I’m neither a hateful, nor an angry person (so say I), yet I’m coming to the conclusion that a good part of my engine, as a writer, has been designed to be fuelled by anger. Hate, naturally produces an abundance of anger (along with other by-products), yet around fifteen years ago, while still not hateful, I certainly had a super-abundance of anger.
What a word count I was capable of then. Mind you, most of it was shit, utter and complete. Indeed, a lot of it was insane. Alien.
But I ran out of bona fide anger a long time ago, and for years, certainly longer than I’ve been blogging, I’ve been having to work myself into a state – partially in character as my earlier self - just to fuel my writing.
Ultimately, I don’t think this worked. While in some sense I tried to cultivate this in my old Devils’ Advocate on Steroids (DAoS) posts, I consider these to be poorly-written failures. The faux-‘anger’, conspired to confuse the reader as to my intent, even when explicitly stated, and the effort involved in stoking the fires entailed a certain derailing of my ability to concentrate.
Further, it’s just stopped working. I find it much harder to adopt an angry stance now, and certainly not for the amount of time required to churn out a piece of work. Even on those occasions when I do get angry, I just can’t stay angry for long enough.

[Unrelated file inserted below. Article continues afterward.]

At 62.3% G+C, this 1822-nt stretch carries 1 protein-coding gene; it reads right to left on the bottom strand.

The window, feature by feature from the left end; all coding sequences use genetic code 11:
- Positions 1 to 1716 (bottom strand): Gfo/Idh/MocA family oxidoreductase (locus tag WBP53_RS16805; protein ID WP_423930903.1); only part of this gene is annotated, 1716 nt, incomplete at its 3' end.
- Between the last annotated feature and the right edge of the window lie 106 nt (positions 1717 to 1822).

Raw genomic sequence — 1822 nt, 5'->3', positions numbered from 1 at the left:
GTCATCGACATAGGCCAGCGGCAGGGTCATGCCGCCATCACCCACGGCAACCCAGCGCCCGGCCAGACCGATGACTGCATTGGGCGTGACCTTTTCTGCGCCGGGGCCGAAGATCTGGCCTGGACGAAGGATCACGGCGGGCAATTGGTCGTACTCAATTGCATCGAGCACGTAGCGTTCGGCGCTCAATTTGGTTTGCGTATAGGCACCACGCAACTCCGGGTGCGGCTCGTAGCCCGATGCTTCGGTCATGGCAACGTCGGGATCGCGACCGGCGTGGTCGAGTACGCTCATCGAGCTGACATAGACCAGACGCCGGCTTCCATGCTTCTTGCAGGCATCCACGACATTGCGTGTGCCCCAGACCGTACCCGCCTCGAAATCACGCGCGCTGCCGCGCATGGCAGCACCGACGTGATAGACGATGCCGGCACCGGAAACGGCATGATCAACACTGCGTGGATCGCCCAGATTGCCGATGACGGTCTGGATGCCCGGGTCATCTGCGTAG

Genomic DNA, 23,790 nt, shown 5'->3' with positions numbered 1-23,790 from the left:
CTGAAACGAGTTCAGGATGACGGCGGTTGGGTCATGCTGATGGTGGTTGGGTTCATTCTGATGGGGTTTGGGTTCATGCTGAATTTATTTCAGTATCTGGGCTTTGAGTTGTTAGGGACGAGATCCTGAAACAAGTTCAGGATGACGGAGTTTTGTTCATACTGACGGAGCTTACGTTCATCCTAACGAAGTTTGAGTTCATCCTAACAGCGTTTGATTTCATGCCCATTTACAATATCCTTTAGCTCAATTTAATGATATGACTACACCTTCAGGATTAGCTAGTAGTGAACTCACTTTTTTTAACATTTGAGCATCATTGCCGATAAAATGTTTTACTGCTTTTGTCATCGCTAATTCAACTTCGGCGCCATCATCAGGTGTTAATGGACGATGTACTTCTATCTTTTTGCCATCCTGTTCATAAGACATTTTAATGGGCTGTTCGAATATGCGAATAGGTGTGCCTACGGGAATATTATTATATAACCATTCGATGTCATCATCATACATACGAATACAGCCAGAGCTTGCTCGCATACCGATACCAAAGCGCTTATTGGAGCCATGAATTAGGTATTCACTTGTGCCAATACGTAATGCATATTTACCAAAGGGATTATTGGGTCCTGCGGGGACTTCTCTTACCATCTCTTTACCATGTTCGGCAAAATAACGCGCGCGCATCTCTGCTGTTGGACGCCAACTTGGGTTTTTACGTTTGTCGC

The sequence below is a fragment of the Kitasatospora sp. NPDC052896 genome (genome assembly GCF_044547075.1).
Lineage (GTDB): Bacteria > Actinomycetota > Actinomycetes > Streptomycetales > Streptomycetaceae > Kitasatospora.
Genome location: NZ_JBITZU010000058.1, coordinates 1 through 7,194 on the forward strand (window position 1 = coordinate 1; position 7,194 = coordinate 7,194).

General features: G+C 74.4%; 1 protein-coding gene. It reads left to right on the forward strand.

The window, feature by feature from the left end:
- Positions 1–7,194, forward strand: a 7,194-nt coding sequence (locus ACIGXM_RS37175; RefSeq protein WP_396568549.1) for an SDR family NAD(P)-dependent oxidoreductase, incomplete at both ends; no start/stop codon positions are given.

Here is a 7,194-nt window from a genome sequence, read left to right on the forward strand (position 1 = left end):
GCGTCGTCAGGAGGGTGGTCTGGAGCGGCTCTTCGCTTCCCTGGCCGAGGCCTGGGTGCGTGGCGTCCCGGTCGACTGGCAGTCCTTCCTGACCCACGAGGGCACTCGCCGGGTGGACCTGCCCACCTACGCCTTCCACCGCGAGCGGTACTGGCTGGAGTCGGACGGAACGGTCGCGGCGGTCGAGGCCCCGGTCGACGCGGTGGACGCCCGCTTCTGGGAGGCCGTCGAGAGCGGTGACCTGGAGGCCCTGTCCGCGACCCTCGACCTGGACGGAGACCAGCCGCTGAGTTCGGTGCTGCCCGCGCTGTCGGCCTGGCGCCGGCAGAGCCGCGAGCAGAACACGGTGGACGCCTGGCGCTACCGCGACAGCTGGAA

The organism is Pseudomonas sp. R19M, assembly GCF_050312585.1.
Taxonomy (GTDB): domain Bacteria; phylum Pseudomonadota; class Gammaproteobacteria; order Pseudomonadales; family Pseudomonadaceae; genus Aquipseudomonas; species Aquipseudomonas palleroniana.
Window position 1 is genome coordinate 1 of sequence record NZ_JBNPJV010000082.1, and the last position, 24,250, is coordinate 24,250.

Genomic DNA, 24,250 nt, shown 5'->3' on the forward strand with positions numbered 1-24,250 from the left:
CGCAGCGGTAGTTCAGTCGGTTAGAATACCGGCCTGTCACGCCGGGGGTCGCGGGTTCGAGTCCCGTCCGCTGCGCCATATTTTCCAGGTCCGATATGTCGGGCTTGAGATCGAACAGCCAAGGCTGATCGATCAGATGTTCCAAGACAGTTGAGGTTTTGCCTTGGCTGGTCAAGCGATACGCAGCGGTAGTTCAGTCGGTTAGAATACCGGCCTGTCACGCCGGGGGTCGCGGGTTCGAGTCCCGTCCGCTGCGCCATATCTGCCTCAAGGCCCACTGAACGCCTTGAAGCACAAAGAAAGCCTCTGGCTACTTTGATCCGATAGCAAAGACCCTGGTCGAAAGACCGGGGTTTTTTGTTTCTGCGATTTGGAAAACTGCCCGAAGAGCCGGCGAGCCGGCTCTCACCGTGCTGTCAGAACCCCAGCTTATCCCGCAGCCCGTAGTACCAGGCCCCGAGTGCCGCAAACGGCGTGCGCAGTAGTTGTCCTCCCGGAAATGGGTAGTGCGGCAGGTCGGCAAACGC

I make this all sound quite calculated. While there was some decision making in this direction, it’s more the case that this state of affairs was systematically perpetuated without effort or consideration. I’d go as far as saying it was a self-perpetuated cycle of literary self-harm; an implicit auto-bibliographical self-mutilation.
I comment now with the benefit of hindsight and anti-depressants.
On occasion though, lately, some things have come quickly and with lucidity. And importantly, with outrage.
I’ve still got outrage to run on. The downside of this, though, is that while I’ve got a lot of it, it doesn’t mix easily with sarcasm or any other form of wit I’m fond of. Outrage is so incredibly serious.
The trick is to get the right mix, and to get the words down in a timely fashion.
This is probably a good part of why I came to love the work of Christopher Hitchens, disagreements with many of his arguments not withstanding. Hitchens could juggle white-hot condemnation, with subtle-wit, at a frightening pace, while rarely misjudging a throw.
Sadly, literarily speaking, I’m no Christopher Hitchens, and my outrage at intellectual dishonesty, social injustices, self-centred, short-sighted apathy and more, waits to be properly unlocked. It’s more than just a little frustrating.
I suspect the key will have something to do with talking down to malicious fools in positions of relative power, all while making a point, and not getting too pretentious about it. Knowing this, and fully understanding it, though, are two different things, and I lack the latter faculty.
The chains are getting looser though, and my Inner Beast is hungry.